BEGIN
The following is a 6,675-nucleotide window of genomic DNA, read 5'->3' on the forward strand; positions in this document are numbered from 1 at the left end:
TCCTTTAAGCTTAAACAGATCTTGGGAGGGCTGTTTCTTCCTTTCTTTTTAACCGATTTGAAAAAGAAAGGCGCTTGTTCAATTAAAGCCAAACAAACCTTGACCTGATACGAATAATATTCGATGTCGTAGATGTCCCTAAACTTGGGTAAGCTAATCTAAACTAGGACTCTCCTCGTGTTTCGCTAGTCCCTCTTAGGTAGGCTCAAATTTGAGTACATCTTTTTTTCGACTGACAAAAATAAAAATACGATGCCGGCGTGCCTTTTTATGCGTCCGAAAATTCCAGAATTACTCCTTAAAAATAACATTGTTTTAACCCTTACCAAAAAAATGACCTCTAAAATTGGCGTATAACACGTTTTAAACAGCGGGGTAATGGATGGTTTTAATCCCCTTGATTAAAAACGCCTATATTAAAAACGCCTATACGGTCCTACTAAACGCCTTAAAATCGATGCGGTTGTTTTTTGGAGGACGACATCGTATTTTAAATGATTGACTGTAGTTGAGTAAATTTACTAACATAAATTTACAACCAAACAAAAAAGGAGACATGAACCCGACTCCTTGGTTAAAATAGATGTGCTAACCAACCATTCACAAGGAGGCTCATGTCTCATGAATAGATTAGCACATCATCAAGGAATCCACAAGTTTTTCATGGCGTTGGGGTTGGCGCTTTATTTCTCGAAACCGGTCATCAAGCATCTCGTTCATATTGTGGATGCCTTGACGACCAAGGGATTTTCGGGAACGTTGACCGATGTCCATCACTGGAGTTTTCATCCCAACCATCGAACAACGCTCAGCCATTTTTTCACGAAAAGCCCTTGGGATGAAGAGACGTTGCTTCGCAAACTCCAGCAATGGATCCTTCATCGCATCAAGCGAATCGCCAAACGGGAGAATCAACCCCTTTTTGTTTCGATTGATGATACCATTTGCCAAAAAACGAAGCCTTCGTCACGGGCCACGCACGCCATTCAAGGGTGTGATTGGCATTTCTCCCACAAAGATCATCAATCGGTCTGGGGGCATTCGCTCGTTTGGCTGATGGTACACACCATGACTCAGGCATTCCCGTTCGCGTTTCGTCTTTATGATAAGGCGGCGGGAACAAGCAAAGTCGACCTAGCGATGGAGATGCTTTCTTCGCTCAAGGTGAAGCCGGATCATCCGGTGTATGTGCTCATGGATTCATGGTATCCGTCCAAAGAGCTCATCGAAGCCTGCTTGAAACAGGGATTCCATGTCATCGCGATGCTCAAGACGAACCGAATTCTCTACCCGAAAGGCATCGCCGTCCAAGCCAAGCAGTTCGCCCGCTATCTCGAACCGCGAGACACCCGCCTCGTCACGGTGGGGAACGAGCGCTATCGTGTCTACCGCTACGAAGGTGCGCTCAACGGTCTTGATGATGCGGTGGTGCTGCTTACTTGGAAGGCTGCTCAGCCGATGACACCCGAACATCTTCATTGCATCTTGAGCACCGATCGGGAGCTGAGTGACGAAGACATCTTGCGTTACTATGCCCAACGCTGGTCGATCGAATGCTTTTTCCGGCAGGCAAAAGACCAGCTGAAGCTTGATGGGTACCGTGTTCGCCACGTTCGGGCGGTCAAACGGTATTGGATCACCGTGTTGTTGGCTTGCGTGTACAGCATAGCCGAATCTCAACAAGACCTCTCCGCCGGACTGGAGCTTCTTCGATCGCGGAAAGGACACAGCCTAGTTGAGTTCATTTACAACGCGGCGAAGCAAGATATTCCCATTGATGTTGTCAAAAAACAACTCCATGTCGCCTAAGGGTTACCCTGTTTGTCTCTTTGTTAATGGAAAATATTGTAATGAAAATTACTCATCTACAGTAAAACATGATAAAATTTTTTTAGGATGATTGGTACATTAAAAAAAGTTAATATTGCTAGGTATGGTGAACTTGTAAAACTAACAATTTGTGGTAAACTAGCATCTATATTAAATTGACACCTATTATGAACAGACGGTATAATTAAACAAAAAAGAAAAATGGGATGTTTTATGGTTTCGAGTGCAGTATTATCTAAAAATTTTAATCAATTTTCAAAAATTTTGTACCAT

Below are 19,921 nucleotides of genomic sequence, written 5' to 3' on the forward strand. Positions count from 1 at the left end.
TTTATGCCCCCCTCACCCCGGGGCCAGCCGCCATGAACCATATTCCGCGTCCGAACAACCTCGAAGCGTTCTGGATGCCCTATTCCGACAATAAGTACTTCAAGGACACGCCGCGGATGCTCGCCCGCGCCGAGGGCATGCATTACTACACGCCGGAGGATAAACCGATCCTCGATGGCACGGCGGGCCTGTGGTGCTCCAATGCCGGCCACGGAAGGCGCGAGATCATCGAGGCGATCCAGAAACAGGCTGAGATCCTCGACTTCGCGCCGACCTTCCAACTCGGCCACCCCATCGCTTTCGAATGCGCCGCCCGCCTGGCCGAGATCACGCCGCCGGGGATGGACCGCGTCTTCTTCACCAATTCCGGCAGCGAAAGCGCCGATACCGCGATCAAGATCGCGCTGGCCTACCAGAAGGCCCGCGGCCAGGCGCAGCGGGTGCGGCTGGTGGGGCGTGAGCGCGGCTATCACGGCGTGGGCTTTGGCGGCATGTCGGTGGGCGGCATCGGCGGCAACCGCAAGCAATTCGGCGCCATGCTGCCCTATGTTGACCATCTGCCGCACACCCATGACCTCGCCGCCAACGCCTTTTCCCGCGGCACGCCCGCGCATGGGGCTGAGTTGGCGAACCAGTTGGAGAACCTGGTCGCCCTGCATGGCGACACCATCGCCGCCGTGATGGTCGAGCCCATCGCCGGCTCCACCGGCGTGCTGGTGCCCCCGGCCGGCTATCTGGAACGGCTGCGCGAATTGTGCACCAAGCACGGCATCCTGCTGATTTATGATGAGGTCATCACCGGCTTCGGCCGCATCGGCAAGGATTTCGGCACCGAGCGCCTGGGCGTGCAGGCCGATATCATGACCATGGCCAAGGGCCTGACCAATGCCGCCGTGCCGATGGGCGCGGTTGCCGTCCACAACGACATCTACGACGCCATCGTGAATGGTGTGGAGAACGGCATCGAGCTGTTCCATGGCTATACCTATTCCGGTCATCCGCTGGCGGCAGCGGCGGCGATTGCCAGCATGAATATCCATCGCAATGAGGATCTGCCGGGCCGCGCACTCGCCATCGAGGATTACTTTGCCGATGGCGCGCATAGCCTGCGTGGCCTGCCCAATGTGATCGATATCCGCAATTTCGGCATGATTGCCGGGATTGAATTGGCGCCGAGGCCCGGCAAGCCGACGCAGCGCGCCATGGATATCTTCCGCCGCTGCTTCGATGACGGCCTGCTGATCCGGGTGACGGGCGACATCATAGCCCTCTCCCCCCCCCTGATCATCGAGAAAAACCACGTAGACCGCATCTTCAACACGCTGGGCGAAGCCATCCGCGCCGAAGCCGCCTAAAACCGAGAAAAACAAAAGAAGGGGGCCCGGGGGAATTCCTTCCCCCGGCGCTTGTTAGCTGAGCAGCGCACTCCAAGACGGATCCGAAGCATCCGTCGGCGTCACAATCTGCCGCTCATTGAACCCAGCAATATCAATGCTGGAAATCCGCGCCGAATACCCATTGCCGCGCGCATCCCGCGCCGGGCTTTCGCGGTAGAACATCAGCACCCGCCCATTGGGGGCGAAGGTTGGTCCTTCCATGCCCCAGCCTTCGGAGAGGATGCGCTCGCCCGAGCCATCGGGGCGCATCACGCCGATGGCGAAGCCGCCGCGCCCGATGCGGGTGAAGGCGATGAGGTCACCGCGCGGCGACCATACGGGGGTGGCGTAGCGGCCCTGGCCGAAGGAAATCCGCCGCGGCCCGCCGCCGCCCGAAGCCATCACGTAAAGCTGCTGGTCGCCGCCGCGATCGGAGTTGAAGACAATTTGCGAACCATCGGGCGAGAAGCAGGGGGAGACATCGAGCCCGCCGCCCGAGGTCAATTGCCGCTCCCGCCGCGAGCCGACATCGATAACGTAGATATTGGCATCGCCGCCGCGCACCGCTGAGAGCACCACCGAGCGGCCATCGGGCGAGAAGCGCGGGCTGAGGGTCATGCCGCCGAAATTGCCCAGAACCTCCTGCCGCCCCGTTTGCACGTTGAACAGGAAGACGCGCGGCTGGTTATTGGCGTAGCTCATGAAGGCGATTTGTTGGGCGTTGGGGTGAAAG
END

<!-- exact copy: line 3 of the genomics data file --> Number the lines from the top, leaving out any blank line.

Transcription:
Below are 19,921 nucleotides of genomic sequence, written 5' to 3' on the forward strand. Positions count from 1 at the left end.